Weird Bookshelf: BÄST – Under/Above

A selection from our personal bookshelf: BÄST – Under/Above | 2017
Published by Cellar Contemporary

48 Pages
150 x 150 mm
Italian, English
First Edition 2017

Anyone can make a gum. Selling is the problem.
W. Wringley

American culture is the culture of products. The brand and its recognizability are the keys to communicate concepts and values that qualify the product itself. This same product, is brought in the everyday life through the association to a life style, a social class, or a status symbol. The system of art acts accordingly, namely by taking back the product and uncovering the mechanism – suffice it to consider the Campbell Soup from Warhol.

For an artist of a young (not) generation, that since the beginning of its activity has always took good use of brands and consequently of what they represent, it is natural the transformation in logo of its own name, or better, of its own pseudonym. “Bäst” is word that appears for more than 15 years through Brooklyn’s streets. Behind which,an heir of posting and overlapping practices, that take to the re-inscription of the identity of the work-place, conceals itself.

A constant element of his work is the collaboration with other artists, as such in the case of the temporary installation Fly Tip Theatre, realized with Paul Insect on Bansky’s invitation . for his Dismaland, and the Deluxx Fluxx Arcade installed in the Brooklyn Museum with the collective FAILE. Bäst has also signed a collection for Marc Jacobs and works occasionally for other fashion brands, contaminating as well other creativity sectors that confine with art. In his works is not rare to find high quality fabric, patches, pallets and sequined, “withdrawals” from NIKE’s clothing, in particular from the model “Air Jordal”, inspired by the ex-NBA- champion, who is also symbol of Brooklyn .But likewise from the Blow-Pop envelopes, the candy with the chewing-gum heart, resembling Bäst’s artworks, which draw attention with their playful and irreverent aesthetic, capturing the eye and the taste, making one eager for a never-ending chew, or watch.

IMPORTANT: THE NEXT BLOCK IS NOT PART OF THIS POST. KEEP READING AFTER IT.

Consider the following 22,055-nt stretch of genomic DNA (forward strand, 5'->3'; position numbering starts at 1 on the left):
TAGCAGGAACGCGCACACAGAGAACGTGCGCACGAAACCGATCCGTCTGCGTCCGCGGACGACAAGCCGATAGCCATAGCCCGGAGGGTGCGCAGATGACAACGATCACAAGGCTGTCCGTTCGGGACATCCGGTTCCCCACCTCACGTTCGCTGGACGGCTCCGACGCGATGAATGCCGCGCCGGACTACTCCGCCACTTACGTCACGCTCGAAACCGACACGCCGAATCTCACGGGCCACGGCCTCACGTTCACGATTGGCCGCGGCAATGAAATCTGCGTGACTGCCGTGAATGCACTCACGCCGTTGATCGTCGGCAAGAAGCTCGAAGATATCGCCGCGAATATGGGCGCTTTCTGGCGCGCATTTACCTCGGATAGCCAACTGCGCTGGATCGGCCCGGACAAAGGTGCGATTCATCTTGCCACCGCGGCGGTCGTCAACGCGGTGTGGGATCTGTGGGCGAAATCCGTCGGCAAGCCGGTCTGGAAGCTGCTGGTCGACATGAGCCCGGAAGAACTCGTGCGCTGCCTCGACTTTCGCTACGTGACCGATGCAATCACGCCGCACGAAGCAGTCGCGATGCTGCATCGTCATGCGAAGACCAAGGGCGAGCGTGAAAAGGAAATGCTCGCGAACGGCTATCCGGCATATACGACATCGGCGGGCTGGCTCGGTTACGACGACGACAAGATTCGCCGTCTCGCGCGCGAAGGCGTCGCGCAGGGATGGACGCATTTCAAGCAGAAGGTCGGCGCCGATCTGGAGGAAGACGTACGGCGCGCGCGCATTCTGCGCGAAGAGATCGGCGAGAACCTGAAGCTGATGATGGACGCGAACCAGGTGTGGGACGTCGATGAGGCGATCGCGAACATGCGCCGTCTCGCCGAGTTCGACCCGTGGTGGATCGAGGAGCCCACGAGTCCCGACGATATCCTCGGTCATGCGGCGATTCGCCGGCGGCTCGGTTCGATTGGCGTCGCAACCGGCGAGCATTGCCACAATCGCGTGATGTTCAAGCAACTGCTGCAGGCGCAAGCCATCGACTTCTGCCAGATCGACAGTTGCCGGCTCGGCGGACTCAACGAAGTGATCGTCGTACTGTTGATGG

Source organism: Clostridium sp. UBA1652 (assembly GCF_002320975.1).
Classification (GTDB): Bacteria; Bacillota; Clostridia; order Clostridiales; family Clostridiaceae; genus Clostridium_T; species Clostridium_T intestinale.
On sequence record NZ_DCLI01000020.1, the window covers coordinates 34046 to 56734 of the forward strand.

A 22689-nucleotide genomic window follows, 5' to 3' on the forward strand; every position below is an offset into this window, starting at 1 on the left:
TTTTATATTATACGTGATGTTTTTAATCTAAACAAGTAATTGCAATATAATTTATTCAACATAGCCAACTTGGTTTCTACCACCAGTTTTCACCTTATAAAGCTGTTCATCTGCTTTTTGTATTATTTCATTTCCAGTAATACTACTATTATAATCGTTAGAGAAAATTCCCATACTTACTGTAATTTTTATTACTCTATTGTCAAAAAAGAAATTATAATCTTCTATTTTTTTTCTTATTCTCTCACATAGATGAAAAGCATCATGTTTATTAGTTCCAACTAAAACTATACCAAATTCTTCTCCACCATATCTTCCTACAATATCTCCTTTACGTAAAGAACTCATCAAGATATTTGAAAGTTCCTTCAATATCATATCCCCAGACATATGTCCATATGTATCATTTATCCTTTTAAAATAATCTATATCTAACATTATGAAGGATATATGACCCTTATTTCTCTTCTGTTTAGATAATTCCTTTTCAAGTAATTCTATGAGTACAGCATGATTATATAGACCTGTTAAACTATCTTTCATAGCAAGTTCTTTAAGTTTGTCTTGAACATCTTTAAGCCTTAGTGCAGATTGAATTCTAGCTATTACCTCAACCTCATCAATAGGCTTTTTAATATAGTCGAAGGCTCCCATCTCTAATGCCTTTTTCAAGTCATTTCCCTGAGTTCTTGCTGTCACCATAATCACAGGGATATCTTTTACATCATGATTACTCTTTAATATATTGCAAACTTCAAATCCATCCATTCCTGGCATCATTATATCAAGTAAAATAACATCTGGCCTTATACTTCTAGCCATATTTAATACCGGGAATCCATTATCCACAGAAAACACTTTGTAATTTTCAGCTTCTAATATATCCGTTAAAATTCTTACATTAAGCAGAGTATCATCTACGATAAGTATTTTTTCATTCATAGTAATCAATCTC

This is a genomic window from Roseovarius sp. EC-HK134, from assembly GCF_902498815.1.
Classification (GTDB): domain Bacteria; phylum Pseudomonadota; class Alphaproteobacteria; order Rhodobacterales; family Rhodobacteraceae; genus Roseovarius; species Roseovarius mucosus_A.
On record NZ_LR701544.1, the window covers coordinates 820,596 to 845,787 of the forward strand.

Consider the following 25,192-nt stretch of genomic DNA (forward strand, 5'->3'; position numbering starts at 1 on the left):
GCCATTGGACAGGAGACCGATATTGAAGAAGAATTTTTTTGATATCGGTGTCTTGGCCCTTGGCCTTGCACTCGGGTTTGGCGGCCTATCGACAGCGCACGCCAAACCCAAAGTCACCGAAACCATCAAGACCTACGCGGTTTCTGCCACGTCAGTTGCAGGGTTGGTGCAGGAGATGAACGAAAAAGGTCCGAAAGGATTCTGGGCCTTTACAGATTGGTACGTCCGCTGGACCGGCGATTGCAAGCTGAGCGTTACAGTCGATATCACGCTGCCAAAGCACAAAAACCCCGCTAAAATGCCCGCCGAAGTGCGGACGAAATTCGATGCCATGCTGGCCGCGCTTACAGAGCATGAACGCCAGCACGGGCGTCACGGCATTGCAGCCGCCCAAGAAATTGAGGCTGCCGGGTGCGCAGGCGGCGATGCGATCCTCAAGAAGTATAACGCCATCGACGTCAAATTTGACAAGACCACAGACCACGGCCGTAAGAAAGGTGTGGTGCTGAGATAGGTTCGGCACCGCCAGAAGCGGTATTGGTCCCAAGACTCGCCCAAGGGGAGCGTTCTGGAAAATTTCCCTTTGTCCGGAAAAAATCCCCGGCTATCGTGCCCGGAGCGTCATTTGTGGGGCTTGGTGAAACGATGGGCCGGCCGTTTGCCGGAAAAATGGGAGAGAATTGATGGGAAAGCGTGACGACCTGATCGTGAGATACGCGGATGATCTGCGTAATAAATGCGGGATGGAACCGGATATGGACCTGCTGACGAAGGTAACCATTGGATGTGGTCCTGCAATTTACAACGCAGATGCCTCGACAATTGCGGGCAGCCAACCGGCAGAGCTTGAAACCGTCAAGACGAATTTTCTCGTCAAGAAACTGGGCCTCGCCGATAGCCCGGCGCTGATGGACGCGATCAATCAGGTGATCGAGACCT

The massive use of objects in his works recalls the practices of the Syntetic Cubism in which, for example, the newspaper clipping obviously identifies itself with the whole newspaper, but it is also an element that works well in the composition. Likewise, in some of Bäst’s collages the stamps, the Tropicana’s juice jugs, or the “Exotica taste” deodorant for car are both a symbol and element of balance for the artwork itself. Also gives its contribution to the transversal nature of the artist the complete discretion that protects his identity: nameless, ageless. He does not want to be photographed if not from behind a raised glass that both keeps his face hidden and toast society in its whole.
He even lets puppets do those artistic gestures that complete some of his works. He is their constructor and pilot, and like a puppeteer he gives them motion and life from the ceiling beams. Artworks that realize other artworks, in the sign of the (not) randomness.
This continuous juxtaposition of compositional layers shows a narrative need, that can be translated in a research that is visible in the selected artworks for the Under/Above exhibition. The book as an object is the starting point for the editing of a catalogue of characters “typified” in their masks – accordingly, the term “persona” before rotating its
meaning towards the concept of “individual, human being”, meant in old latin “mask” –, and present in the diverse environment frequented by the artist.
Some of his works are directly realized on the back of old books’ cover, as if it was the first clue to understand Bäst’s upside-down world. His bi-frontal collages are the pages of his story and represent the two astonishing sides of a reality, with a special attention and care for outsiders, the true protagonists of Bäst’s people. With a well-made remix of high and low culture, the artist gives a complete framework, manifest of his under- and above- ground lifestyle and of his orderly mess, where everything has a double, or at least right,
interpretation. 

How often does it happen, during the listening of a vinyl, that the b-side turns out to be richer and more complex of it’s a-side?

Michael Toomral

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